web analytics
December 22, 2014 / 30 Kislev, 5775
 
At a Glance
InDepth
Sponsored Post
8000 meals Celebrate Eight Days of Chanukah – With 8,000 Free Meals Daily to Israel’s Poor

Join Meir Panim’s campaign to “light up” Chanukah for families in need.



The Three-State Solution

Israeli Prime Minister Benjamin Netanyahu meets with Palestinian President Mahmoud Abbas

Israeli Prime Minister Benjamin Netanyahu meets with Palestinian President Mahmoud Abbas
Photo Credit: Kobi Gideon/Flash90

One reason is that the term “three-state solution” has been misused in the past in confusing ways. Another reason is that even those who used the term correctly often thought of it as merely a temporary stage, imagining that Gaza and the West Bank would eventually reunite. Thirdly, a few people did envisage this as a permanent reality, but there were weaknesses in how they made their case.

Here credit must be given to Kaveh L. Afrasiabi, an Iranian academic and long-term US resident. He may not be very popular, whether as an apologist for Iranian President Ahmadinejad or because of his unfortunate embroilment in controversies. Back in 2007, however, he wrote a prophetic short analysis entitled “The Death of the Two-State Solution.” There he argued: “Call it a nightmare, a fiasco, fragmentation, but not temporary, as all the vital signs indicate that the political partition of the West Bank and Gaza is a fait accompli, unlikely to reverse short of an all-out Israeli military invasion and reoccupation of Gaza.”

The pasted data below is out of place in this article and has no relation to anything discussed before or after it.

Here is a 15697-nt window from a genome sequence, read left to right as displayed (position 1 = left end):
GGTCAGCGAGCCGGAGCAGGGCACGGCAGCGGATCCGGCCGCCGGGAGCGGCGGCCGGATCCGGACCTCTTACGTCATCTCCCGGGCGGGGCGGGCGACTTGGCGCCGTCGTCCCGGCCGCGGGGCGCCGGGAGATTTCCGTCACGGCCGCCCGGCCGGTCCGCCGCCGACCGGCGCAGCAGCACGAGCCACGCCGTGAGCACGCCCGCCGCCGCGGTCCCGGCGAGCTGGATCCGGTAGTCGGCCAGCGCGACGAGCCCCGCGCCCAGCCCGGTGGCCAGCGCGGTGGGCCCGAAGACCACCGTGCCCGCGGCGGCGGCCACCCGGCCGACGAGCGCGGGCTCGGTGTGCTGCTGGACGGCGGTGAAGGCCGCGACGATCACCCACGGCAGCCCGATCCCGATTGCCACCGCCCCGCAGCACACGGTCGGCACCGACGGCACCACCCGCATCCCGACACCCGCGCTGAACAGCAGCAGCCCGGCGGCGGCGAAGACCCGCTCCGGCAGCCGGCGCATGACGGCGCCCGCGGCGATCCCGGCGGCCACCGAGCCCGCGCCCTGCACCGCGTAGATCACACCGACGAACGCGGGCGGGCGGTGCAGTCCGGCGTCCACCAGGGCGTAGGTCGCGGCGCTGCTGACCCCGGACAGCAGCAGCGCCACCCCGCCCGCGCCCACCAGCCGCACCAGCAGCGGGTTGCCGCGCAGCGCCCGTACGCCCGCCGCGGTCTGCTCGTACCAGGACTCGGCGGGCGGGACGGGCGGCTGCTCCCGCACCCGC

The first to speak of three states in this sense may have been Jamal Dajani. On June 15, 2007, while Hamas was consolidating its armed conquest of Gaza, he proclaimed on LinkTV: “The new reality on the ground is that we have three states on historic Palestine: a Hamas-run state in Gaza, a Fatah-run state in the West Bank and Israel in between.” Dajani was closely, but independently, followed by Charles Levinson on June 17 in the Daily Telegraph.